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Understanding Symptoms of Macular Degeneration

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Macular Degeneration is a significant cause of vision loss, especially among older adults. So, early detection and understanding of the symptoms of macular Degeneration are crucial. By its prompt diagnosis and treatment, you can preserve your vision and quality of life. Let’s get a better understanding of macular Degeneration and its symptoms. 

What is Macular Degeneration?

Macular Degeneration is defined as an eye condition in which the central part of the retina is damaged and impaired.

In this condition, peripheral vision is left normally unharmed. Still, central vision is affected, eventually leading to progressive vision loss. 

Types of Macular Degeneration.

There are mainly two types of macular Degeneration observed among people which includes: 

Dry (Atrophic)

Dry macular Degeneration is considered one of the most common types. This information can be interpreted as it makes up 80-90% of cases. Drusen is a sign that the macula thins out and deposits yellow. With time, this can develop even in its wet form and, at times, lead to more severe loss of vision.

Wet (Neovascular)

Although it is less common, it is the more severe type of macular Degeneration. This occurs when abnormal blood vessels grow under the retina and macula in our eyes. It is, in fact, a progressive form that further degenerates in that it often leads to severe vision loss more rapidly. Leaking blood and fluid even causes scarring and further damage to the retinal cells, affecting central vision.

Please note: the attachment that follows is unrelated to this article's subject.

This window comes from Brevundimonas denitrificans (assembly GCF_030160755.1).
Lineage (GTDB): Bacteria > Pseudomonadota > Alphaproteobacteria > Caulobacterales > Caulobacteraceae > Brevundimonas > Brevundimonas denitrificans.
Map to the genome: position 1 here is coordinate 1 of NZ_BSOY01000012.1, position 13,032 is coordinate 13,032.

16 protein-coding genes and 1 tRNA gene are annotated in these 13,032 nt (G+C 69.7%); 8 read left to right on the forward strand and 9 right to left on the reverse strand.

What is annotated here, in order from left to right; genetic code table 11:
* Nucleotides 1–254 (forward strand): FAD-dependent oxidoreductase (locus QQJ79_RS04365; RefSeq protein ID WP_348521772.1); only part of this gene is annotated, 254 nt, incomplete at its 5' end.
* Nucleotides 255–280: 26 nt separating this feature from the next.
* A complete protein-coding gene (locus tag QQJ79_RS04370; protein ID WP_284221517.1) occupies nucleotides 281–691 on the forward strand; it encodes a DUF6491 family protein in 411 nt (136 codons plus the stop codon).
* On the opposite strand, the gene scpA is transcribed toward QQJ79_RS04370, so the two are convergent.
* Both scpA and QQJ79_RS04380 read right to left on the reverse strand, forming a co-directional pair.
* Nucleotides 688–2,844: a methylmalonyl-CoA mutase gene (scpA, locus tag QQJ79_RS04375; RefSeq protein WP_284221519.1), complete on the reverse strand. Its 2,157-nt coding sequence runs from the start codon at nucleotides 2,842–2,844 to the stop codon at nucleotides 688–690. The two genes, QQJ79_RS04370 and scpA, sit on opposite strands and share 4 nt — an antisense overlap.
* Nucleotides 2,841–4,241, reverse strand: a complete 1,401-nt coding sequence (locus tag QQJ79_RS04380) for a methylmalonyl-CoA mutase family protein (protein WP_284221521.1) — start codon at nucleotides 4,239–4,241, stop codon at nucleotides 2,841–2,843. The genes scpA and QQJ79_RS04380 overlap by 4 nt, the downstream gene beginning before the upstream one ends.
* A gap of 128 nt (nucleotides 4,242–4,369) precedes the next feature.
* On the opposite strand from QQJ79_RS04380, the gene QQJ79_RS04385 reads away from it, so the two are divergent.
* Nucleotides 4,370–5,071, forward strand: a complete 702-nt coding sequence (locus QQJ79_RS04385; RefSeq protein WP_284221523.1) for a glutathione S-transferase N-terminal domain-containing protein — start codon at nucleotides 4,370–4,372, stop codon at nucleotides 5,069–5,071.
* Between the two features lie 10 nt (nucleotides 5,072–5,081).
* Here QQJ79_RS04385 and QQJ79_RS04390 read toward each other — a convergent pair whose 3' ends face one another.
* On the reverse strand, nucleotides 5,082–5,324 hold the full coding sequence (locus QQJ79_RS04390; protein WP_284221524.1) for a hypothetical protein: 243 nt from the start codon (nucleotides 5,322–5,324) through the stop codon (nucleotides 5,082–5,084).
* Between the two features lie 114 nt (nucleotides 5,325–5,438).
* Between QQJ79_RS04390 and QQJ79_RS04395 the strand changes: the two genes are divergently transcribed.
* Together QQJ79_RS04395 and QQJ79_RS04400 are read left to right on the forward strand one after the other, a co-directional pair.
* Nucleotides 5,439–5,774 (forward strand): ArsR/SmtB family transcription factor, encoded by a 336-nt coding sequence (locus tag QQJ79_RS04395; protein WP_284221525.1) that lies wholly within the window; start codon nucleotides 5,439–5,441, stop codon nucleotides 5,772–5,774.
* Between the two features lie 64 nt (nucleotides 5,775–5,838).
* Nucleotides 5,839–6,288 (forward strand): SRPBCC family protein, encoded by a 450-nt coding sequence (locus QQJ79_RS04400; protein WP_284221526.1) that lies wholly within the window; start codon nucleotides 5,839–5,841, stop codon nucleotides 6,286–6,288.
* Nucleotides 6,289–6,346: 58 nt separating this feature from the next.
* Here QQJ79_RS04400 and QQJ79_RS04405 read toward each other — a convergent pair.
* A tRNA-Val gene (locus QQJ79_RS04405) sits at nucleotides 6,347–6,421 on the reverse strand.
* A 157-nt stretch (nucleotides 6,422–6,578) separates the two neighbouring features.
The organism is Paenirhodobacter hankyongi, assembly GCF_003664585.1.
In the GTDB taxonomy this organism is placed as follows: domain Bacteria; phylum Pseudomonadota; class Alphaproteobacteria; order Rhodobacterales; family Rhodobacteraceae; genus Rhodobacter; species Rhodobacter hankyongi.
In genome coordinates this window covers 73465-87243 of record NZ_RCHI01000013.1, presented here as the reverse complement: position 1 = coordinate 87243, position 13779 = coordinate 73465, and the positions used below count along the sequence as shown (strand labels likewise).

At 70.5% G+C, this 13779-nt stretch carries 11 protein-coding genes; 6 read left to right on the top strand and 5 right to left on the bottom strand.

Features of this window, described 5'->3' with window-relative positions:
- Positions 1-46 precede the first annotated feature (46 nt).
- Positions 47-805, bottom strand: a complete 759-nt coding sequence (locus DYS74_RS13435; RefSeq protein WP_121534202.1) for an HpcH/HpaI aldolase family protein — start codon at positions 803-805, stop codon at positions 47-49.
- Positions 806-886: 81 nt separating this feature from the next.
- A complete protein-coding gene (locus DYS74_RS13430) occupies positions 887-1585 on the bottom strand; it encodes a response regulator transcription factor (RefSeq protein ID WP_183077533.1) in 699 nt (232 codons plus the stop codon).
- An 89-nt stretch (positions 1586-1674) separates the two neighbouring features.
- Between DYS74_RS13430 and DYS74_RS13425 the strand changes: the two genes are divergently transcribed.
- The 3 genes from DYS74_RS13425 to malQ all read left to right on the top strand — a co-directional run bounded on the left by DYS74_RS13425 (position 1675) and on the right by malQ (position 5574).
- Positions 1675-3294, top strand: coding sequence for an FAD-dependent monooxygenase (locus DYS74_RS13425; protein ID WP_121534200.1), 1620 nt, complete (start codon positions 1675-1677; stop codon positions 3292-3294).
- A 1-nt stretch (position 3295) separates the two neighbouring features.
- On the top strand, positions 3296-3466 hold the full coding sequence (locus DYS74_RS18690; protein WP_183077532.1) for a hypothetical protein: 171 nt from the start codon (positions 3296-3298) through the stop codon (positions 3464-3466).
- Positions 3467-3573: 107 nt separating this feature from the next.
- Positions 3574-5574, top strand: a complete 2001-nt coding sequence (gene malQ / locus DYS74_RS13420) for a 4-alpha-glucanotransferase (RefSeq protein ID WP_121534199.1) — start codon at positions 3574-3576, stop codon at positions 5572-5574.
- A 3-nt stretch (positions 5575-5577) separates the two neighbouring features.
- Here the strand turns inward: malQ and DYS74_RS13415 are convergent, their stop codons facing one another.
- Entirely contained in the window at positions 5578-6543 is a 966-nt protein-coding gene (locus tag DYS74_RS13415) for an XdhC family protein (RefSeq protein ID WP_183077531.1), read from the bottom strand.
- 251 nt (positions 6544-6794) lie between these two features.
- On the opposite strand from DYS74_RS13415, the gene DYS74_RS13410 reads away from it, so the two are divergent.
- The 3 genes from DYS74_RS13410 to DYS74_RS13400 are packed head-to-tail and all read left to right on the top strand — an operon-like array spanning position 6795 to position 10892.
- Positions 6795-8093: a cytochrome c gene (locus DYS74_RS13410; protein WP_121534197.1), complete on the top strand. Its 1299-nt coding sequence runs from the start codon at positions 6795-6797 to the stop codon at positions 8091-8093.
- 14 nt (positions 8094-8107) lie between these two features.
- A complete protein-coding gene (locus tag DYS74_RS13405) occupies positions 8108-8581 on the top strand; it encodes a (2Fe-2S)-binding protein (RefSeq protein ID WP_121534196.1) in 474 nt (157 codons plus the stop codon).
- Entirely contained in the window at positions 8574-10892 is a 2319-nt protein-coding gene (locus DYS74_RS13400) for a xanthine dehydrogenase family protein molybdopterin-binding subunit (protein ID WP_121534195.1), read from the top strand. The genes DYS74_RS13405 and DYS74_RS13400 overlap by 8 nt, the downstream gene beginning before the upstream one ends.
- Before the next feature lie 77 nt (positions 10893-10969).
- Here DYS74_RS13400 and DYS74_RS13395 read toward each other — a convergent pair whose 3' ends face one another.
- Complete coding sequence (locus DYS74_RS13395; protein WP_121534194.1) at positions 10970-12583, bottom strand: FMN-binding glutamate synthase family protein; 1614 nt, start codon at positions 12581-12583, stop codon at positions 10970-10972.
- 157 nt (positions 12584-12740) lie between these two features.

Early Symptoms of Macular Degeneration

Early signs and symptoms can alert you to consider your eye health seriously. Some early symptoms you can observe are:

Subtle Vision Changes

You can observe slight fluctuations in vision that would make you realize that the minute details start getting hard to see ᅳ, be it small print in books or even on labels. This can happen even if you are wearing prescription glasses. You might also feel that you need brighter light than before to do small tasks, e.g., reading and doing close work.

Difficulty Recognizing Faces

Another sign can be your difficulty recognizing faces. Due to loss of central vision, it can be challenging to see faces clearly, and you might have trouble remembering the faces of your loved ones and colleagues.

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Visual Distortion

You can also notice that straight edges in your vision look wavy, bent, and discombobulated because lines, shapes, and colors are distorted.